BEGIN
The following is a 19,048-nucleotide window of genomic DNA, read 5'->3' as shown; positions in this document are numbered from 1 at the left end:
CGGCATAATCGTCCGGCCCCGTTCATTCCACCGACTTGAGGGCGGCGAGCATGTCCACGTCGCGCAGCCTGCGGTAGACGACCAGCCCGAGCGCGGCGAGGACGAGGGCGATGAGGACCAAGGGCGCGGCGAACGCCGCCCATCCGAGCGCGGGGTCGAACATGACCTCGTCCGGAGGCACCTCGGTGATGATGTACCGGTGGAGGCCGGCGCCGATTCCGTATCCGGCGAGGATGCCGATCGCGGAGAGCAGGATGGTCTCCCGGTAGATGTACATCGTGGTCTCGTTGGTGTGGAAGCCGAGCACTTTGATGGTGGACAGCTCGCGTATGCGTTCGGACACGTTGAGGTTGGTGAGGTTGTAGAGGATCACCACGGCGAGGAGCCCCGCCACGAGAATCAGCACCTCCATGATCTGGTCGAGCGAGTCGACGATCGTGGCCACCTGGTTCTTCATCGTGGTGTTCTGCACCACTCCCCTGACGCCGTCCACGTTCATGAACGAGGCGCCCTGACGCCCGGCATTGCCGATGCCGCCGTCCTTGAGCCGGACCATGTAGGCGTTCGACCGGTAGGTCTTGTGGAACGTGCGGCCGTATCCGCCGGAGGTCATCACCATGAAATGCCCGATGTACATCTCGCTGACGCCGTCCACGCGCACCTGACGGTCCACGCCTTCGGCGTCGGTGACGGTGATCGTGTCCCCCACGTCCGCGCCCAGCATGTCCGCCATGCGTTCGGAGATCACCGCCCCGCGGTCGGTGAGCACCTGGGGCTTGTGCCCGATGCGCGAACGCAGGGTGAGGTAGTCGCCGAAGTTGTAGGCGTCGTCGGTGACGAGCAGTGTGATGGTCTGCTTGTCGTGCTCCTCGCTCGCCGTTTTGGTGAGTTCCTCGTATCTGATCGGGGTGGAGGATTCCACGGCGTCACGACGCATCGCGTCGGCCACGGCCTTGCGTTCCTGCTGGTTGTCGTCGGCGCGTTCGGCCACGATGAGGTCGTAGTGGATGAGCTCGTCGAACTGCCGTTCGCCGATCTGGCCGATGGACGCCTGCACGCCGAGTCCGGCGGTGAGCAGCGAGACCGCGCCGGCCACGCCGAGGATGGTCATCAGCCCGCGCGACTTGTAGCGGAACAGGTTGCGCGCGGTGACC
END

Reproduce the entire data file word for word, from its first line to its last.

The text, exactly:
The following is a 19,048-nucleotide window of genomic DNA, read 5'->3' as shown; positions in this document are numbered from 1 at the left end:
CGGCATAATCGTCCGGCCCCGTTCATTCCACCGACTTGAGGGCGGCGAGCATGTCCACGTCGCGCAGCCTGCGGTAGACGACCAGCCCGAGCGCGGCGAGGACGAGGGCGATGAGGACCAAGGGCGCGGCGAACGCCGCCCATCCGAGCGCGGGGTCGAACATGACCTCGTCCGGAGGCACCTCGGTGATGATGTACCGGTGGAGGCCGGCGCCGATTCCGTATCCGGCGAGGATGCCGATCGCGGAGAGCAGGATGGTCTCCCGGTAGATGTACATCGTGGTCTCGTTGGTGTGGAAGCCGAGCACTTTGATGGTGGACAGCTCGCGTATGCGTTCGGACACGTTGAGGTTGGTGAGGTTGTAGAGGATCACCACGGCGAGGAGCCCCGCCACGAGAATCAGCACCTCCATGATCTGGTCGAGCGAGTCGACGATCGTGGCCACCTGGTTCTTCATCGTGGTGTTCTGCACCACTCCCCTGACGCCGTCCACGTTCATGAACGAGGCGCCCTGACGCCCGGCATTGCCGATGCCGCCGTCCTTGAGCCGGACCATGTAGGCGTTCGACCGGTAGGTCTTGTGGAACGTGCGGCCGTATCCGCCGGAGGTCATCACCATGAAATGCCCGATGTACATCTCGCTGACGCCGTCCACGCGCACCTGACGGTCCACGCCTTCGGCGTCGGTGACGGTGATCGTGTCCCCCACGTCCGCGCCCAGCATGTCCGCCATGCGTTCGGAGATCACCGCCCCGCGGTCGGTGAGCACCTGGGGCTTGTGCCCGATGCGCGAACGCAGGGTGAGGTAGTCGCCGAAGTTGTAGGCGTCGTCGGTGACGAGCAGTGTGATGGTCTGCTTGTCGTGCTCCTCGCTCGCCGTTTTGGTGAGTTCCTCGTATCTGATCGGGGTGGAGGATTCCACGGCGTCACGACGCATCGCGTCGGCCACGGCCTTGCGTTCCTGCTGGTTGTCGTCGGCGCGTTCGGCCACGATGAGGTCGTAGTGGATGAGCTCGTCGAACTGCCGTTCGCCGATCTGGCCGATGGACGCCTGCACGCCGAGTCCGGCGGTGAGCAGCGAGACCGCGCCGGCCACGCCGAGGATGGTCATCAGCCCGCGCGACTTGTAGCGGAACAGGTTGCGCGCGGTGACC